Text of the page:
18 September 2018

When given a choice between food with or without an added neonicotinoid pesticide (thought to be harmful to bees), bees initially show no preference for the pesticide, but over time choose to feed on the pesticide-laced food. This means that pesticide-treated crops may become disproportionately attractive to bees, increasing the bees’ exposure to harmful compounds. The study did not identify the mechanism by which bees develop a preference for the pesticide.

Image: Pexels, Bee bloom blossom, Creative Commons CC0
20 August 2018

The Trump administration has reversed a ban on using neonicotinoid pesticides (linked to declining bee populations) and genetically modified crops in over 50 national wildlife refuges (out of 560 total). Limited farming activity is permitted in some of the wildlife refuges. Previously, a blanket ban had prohibited the use of neonicotinoids and genetically modified crops in the wildlife refuges, but now decisions will be made on a case-by-case basis.

11 June 2018

Bayer, the German pharmaceutical and life sciences multinational, has bought US agribusiness Monsanto in a $63 billion deal after receiving approval from antitrust regulatory authorities. The US Department of Justice required Bayer to sell some of its crop science assets to BASF as a condition of approving the merger.

Image: Juan Manuel, Bumblebees, Flickr, Creative Commons Attribution 2.0 Generic
4 June 2018

The BEEHAVE model is a freely available simulation tool that can be used to understand how different stressors affect the development and survival of honeybee colonies. A newly launched update, Bumble-BEEHAVE, models the behaviour of six UK bumblebee species.

Image: Kimberly Vardeman, Cotton Harvest, Flickr, Creative Commons Attribution 2.0 Generic
30 April 2018

Several companies are using microbes to improve crop performance. One of them is Indigo, which uses machine learning to identify the microbes associated with healthy plants and then coats seedlings with these microbes. Indigo’s method has increased wheat yields by 15% and cotton yields by 14% in trials.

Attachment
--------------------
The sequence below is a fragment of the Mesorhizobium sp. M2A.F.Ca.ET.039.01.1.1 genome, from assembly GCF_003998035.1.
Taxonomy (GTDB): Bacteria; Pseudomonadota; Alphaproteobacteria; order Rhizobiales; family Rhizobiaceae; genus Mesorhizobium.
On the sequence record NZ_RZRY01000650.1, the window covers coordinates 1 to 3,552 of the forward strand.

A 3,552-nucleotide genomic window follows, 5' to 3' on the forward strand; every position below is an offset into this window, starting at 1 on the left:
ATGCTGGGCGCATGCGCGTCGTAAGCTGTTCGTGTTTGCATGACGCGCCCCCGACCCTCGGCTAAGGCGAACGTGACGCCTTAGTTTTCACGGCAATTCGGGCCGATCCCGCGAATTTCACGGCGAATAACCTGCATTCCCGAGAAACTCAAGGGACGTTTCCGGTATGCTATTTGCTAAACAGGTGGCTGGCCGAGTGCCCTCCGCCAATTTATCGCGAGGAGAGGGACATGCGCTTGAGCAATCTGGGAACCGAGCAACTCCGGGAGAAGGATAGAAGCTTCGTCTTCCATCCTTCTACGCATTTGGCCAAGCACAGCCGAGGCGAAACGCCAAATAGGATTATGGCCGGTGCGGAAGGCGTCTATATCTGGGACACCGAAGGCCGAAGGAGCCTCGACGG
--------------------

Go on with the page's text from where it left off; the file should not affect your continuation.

Image: Cory Barnes, Honeybee on Flower, Flickr, Creative Commons Attribution-ShareAlike 2.0 Generic
30 April 2018

European Union member countries have voted to ban three neonicotinoid pesticides. Neonicotinoids have been linked to the decline of bees and other pollinators. Neonicotinoids will be banned from use in open fields by the end of 2018, but will still be permitted inside closed greenhouses.

Photo: U.S. Department of Agriculture, 20130712-AMS-LSC-0415, Flickr, CC by 2.0
13 November 2017

This paper presents the findings of a food systems model that considers how specific agronomic characteristics of organic agriculture could be harnessed so as to enable it to play a greater role in sustainable food systems.

Photo: djfrantic, Bees on our Boysenberries, Flickr, Creative Commons License 2.0 generic.
12 April 2017

This paper in Biological Conservation argues that the role of pesticides in driving biodiversity loss deserves renewed emphasis, quantification and amelioration. The authors present their views on how conservationists should support integrated approaches, for sustainable agriculture and rural development planning, that simultaneously address food security, pesticide use and biodiversity conservation.